Rabindranath Tagore was born in 1861 and died in 1941.  He was an outstanding member of a remarkable family dynasty. The early Tagores migrated at the end of the 17th century from the district of Jessore in Eastern Bengal to the village Gobindapore on the river Hughli where the Fort William of Calcutta was later built. In Rabindranath’s words, his ancestors came with the ‘earliest tide of the fluctuating fortune of the East India Company’.[1]

Jessore
Jessore

They left their inherited priestly duties as high Brahmins to become banians or brokers to the Europeans. The villagers of Gobindapore addressed their Brahmin guests as thakur or ‘holy sir’ which was anglicised into Tagore as the family’s padabi or title. In Bengali their title is still Thakur.

A historian of the Age of Enterprise’ in ‘Eastern India’ writes how these ‘descendants’ of the ‘humble priests’ became ‘aristocrats’ or ‘the “Medici” of Calcutta’.[2] The Tagore family could boast of the first independent Indian merchant, of several venturesome landholders and banians, of freethinking reformers, of Sanskrit scholars and polyglots, a first high civil servant, a world famous poet.[3]

Dwarkanath Tagore (1794-1846), who was Rabindranath’s grandfather, added spectacularly to the family estates. His meteoric career took him from Bengal to Europe. He turned himself into an independent merchant at a time when wealthy Indians in the mercantile professions worked only as banians to European firms. In 1834 Dwarkanath chose to retire from his high post as diwan of the Board of Customs, Salt, and Opium and launched the firm of Carr, Tagore & Co.

He was congratulated by the governor-general, Lord William Bentinck, for being the first Indian to start an Indo-British commercial enterprise. The firm supplied indigo and silk, and did business in coalmining, shipping, insurance, and banking. He had many successes on his tour of Europe in 1842, when he dined with Queen Victoria at Buckingham Palace, and had audiences with the Pope in Rome and with King Louis-Philippe in Paris.

In his own country he was a dedicated partner to Rammohan Roy (1772-1833) in founding the monotheistic Brahmo Samaj, in abolishing the rite of suttee or widow burning, in sponsoring the Landholders’ Society for monitoring the government’s land legislation, and in championing freedom of the press.[4]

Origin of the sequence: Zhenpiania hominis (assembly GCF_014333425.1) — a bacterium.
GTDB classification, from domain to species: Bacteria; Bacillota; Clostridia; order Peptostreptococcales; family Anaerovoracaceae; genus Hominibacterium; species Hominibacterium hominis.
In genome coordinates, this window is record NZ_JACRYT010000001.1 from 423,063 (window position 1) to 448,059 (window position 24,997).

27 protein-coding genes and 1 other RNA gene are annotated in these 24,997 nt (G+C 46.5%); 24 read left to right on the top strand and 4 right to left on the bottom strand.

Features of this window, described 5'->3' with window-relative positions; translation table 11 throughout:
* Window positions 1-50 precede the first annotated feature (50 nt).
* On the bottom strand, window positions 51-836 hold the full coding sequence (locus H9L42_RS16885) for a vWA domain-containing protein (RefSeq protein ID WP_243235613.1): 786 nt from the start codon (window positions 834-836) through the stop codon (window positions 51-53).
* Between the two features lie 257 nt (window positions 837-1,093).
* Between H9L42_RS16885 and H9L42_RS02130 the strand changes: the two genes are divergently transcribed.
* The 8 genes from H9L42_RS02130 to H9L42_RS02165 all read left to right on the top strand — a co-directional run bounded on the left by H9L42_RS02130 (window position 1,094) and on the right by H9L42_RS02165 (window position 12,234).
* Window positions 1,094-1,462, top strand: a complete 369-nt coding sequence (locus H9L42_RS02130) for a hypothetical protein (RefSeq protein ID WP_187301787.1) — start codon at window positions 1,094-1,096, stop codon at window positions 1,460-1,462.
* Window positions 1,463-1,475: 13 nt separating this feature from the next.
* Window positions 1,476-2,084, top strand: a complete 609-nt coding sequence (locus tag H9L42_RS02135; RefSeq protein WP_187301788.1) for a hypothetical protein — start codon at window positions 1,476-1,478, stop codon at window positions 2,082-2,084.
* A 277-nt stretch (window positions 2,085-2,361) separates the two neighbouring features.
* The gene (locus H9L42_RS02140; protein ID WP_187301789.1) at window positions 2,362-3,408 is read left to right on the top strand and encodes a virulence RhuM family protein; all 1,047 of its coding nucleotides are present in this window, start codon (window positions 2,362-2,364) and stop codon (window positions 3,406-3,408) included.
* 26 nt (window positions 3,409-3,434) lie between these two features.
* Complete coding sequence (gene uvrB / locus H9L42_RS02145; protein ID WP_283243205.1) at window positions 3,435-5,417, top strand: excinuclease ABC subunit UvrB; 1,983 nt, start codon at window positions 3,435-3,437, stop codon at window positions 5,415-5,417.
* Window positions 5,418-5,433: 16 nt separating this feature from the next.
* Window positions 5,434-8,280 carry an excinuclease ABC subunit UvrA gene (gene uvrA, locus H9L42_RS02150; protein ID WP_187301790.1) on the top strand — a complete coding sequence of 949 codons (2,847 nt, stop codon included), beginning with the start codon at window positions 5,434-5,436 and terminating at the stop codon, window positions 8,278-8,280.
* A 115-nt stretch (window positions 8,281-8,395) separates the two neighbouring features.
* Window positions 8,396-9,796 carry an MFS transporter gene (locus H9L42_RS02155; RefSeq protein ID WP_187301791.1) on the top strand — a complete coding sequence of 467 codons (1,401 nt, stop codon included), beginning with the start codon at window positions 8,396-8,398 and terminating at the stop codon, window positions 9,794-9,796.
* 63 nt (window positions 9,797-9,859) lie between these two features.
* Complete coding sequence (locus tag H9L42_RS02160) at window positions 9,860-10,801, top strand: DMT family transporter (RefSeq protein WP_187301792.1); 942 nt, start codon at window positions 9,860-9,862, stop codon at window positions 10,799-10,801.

Being the leading Indian merchant of his generation Dwarkanath was a fabulously rich man. He was popularly known as ‘Prince Dwarkanath’, both for his great generosity and for his high style of living. A cosmopolitan and a bon vivant, he was proficient in Persian, Arabic and English, and was said to have had close contacts among many classes of people in England, France and Italy – from ‘royalty to radicals’.[5]

He entertained his European guests lavishly, and acquired a suburban house called Belgachia Villa for the purpose, in deference to his wife, who was religiously and socially orthodox. He also had a baithak-khana, or living room, built for himself in the courtyard of Jorasanko House also for the purpose of entertaining his foreign guests. He was sensitive towards his family’s way of life and saw to it that he did not impose upon them.

In his own personal faith he remained a Vaishnava Hindu throughout but, again, his way of worship was his own. He was remarkable in combining his love of his country and heritage with his radical thinking. After his death The Times of London wrote in their obituary that ‘his name will be proudly associated with all the noble institutions flourishing in Calcutta’. [6]

Dwarkanath’s eldest son, Debendranath Tagore (1817–1905), who was Rabindranath’s father, was the first Tagore to become an initiated brahmo. He led the Brahmo Samaj movement following Ram Mohan Roy’s passing. With his uncompromising austerity Debendranath paid off his father’s debtors instantly, thus effecting a reversal in the economic status of his family.

He was popularly called Maharshi, or great sage. Like his father he did not interrupt the family’s orthodox religious practices but he dissociated himself from them after he became a brahmo. He married Sarada Devi (1826?–1875). Among their progeny were Dwijendranath Tagore (1840–1926), a freethinking philosopher whom Mahatma Gandhi revered; Satyendranath Tagore (1842–1923), the first Indian member of the Indian Civil Service, who emancipated the women of his family from the purdah or veil; Jyotirindranath Tagore (1849–1925), a painter and patriot who courted bankruptcy for swadeshi (the promotion of Indian economic self-sufficiency); Swarnakumari Tagore (1856–1932) who was an early woman novelist, and Rabindranath who was a world-renowned poet and educationist.[7]

As reformers and patriots the Tagore family found themselves drawn into the heated debates of those times on religion and politics. But they never closed their window to the world which they gained mainly from their love of English literature. The air that young Rabindranath breathed in Jorasanko was described by him as follows:

“There was something remarkable about our family. It was as if we lived close to the age of pre-Puranic India through our commitment to the Upanishads… Along with that there was a genuinely deep love of English literature among my elders. Shakespeare and Sir Walter Scott had a strong influence over our family…”[8]


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This article was written by Uma Das Gupta

Professor Uma Das Gupta is a historian and a renowned Tagore biographer. She is the author of many books and articles on Tagore. Some of the most recent are: Rabindranath Tagore: My Life in My Words. New Delhi, Penguin Books, 2010;  Rabindranath Tagore: An Illustrated Life. New Delhi, Oxford University Press, 2013.

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